Denigrata – Missa Defunctoram

a2391662954_16

Formed in 2014, Denigrata (who hail from the Midlands, UK) are an avant-garde black metal collective, focused on pushing the extreme metal genre with what they call ‘noire concrête’. Self-released début album Missa Defunctoram is based on Mozart’s Requiem Mass in D minor and is sung in Latin, consequently it’s no surprise all members came together through higher education music degrees. Mozart’s requiem was composed as he was dying, instilling a suitable motif of morbidity to their unique twist on black metal.

There is such an amalgamation of components that form their overall sound; as such it’s quite a difficult album to take in.  There are transcendental and industrial sections, along with sweeping guitar melodies, pneumatic drill kick drums and a combination of screamed and operatic vocals. Switching up between fast, ferocious onslaughts and icy, macabre atmospheres, it’s unpredictable and at times a total head fuck. Call me old-fashioned but much of it represents unintelligible, chaotic noise.

The more stripped back sections however show greater promise; ‘Kyrie Eleison’ features a down tempo guitar melody, with a haunting piano in the background and sorrowful screamed vocals layered with the operatic style, which is beautiful. Where the album digresses for me is the forcing together of so many different elements, ‘Confutatis Maledictis’ and ‘Requiem Aeternam’ in particular are directionless and confusing. The operatic vocals work in parts and not in others, but seem to get in thrown in anywhere regardless. The more transcendental atmospheric sections on the other hand are cohesive and resonate far better. ‘Rex Tremendae’ begins with a stunning haunting and almost ritualistic ambience, and a prime example of how the operatic vocals can be so effective when placed correctly.

Their commitment to creating something distinctive is commendable, however it comes across too convoluted and the more simplistic aspects that work a lot better are engulfed by the surrounding chaos. Whilst the meeting of musically academic minds may seem like such an advantage, it often over complicates ideas, which is unfortunately reflected in Missa Defunctoram.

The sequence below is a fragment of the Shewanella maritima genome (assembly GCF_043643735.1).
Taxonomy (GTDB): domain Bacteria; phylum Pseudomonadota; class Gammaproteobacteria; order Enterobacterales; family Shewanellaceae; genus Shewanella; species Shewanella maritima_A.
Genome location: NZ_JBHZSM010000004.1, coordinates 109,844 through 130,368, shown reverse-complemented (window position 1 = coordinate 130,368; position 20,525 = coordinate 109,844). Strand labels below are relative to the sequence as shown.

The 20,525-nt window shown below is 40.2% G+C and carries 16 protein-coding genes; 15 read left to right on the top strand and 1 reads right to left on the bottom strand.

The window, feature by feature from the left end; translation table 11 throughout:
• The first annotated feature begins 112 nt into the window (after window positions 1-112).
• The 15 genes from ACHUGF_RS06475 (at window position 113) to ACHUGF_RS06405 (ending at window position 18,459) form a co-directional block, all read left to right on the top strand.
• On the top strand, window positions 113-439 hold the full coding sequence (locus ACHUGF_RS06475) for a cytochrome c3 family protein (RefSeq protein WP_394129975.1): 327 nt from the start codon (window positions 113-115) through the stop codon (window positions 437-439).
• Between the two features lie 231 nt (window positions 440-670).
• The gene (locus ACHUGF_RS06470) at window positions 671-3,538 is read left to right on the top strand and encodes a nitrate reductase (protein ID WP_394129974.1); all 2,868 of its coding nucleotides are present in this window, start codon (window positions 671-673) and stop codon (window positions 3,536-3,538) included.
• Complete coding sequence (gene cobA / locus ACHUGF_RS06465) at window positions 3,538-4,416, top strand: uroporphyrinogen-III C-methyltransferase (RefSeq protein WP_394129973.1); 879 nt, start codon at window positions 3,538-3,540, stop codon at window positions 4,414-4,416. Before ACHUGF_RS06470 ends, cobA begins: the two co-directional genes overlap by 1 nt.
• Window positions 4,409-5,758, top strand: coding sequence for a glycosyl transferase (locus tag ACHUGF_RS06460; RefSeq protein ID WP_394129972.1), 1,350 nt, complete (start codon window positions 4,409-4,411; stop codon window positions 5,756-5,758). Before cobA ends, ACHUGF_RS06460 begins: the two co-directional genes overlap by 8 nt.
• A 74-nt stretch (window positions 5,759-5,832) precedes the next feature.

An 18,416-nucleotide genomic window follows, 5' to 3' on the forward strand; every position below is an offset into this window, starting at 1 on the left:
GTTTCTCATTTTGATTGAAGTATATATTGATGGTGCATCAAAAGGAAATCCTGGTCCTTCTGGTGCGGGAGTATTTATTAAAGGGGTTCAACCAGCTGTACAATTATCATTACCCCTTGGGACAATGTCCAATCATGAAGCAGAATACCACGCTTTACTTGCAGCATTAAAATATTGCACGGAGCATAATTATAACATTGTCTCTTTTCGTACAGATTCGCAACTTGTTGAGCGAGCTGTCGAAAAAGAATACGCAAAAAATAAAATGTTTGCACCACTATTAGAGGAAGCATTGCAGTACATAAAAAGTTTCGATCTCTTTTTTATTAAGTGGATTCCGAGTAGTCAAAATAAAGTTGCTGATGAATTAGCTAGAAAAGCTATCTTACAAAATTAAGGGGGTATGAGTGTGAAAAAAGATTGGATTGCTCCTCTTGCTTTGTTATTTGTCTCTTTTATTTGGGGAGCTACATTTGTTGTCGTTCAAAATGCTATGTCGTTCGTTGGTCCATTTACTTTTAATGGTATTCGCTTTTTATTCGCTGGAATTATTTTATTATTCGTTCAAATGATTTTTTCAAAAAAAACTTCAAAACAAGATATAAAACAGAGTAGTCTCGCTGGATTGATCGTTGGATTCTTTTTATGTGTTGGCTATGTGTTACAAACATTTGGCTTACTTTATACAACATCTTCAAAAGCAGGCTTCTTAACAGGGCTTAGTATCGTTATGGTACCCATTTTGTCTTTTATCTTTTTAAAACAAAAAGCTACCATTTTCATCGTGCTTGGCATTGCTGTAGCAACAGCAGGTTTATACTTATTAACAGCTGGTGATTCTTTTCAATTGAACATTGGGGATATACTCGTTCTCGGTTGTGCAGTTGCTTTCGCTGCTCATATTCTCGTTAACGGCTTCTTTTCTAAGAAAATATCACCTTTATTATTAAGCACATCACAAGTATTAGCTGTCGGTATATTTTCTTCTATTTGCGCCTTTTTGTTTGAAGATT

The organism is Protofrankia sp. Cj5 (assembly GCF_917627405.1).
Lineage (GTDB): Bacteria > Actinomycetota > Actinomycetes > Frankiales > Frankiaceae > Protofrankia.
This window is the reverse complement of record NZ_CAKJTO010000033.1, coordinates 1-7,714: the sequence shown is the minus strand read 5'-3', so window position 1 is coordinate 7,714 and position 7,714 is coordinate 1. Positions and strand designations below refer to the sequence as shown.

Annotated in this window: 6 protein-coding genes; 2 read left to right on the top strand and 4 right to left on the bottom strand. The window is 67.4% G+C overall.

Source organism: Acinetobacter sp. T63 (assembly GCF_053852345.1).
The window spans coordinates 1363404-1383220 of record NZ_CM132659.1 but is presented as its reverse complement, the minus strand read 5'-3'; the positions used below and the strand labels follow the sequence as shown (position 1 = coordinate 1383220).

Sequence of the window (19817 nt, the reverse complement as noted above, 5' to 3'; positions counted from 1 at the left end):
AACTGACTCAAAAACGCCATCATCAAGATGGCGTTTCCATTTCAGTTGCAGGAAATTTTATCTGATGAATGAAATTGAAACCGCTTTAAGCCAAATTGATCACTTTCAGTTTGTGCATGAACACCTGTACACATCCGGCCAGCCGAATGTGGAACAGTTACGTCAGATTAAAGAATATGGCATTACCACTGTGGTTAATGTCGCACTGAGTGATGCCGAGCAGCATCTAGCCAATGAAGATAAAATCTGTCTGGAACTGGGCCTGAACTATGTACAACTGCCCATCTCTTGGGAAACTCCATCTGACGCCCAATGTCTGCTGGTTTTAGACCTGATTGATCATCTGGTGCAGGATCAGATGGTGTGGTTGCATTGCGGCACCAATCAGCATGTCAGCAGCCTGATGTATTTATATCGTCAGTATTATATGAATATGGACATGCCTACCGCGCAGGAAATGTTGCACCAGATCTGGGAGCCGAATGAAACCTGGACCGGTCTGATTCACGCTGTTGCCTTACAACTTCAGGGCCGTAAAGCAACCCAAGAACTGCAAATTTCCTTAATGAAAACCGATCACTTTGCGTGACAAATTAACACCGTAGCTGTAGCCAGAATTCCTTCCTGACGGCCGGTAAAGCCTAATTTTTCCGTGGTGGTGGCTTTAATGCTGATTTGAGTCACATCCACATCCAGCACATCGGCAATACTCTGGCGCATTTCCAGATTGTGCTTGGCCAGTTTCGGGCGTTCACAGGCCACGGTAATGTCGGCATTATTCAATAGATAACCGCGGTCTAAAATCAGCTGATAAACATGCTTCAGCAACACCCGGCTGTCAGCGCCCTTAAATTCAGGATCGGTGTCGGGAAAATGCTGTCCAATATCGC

5.0/10

 

HEATHER BLEWETT

Black Tide – Chasing Shadows

Black Tide chasing Shadows

There are a plethora of super young bands being scooped up by big labels left and right lately. Remember that when weighing the merits of wunderkind types, you need to judge slowly. From Mozart to Louis Armstrong, Sinatra to Little Stevie Wonder, Tori Amos to Jason Becker, Fiona Apple, Devin Townsend an now Adele; the bristling energy of a talented prodigy can make hearts pound. Recall that except for Adele, they didn’t have to deal with trolls on current social media who have neither talent nor any nurturing it seems. Since forming ten years ago Floridians Black Tide broke out with their explosive début Light From Above (Interscope), and they blew up as fast as their riffing little fingers were moving. In the years passed they have dealt with changing times, changing members, and a back biting scene.

However, the story does not end here and the arc of Black Tide’s career does fade out yet. Founder Gabe Garcia and longtime guitar partner Austin Diaz have matured past the Trivium-esque neo-thrash of their début and the active rock of Post Mortem to make an interesting mix of all those influences and much more. Chasing Shadows (Pavement Music) sees the band come into its own and becoming comfortable with uncomfortable: adulting in this cray decade.

When Chasing Shadows rocks, it blazes hot. After a dramatic classical intro ‘No Guidelines’ just rips. There is a confidence to match the talent now that has seasoned into form. Thrash, heavy metal, harmony guitar solos, great singing: all in the kitchen sink of well written songs. ‘Angel In The Dark’ has a faint hint of a pop-rock chorus, but doesn’t lose the script of a ballsy rocker. ‘Predator (Animal)’ is the best song on the album. Gabe and Austin are super talented shredders and when the band lets their inner Iron Maiden loose, you are sure to smile.

There are other worthy gems on here such as the title track, the stellar ‘Before We Form’ and the epic thrash closer ‘Promised Land’. There are some missteps too, and despite some competently performed balladry the band will always fall nearer to mid-era Avenged Sevenfold and Bullet For My Valentine than Shinedown or Seether. Nothing wrong with that at all by the way.

7.0/10

KEITH CHACHKES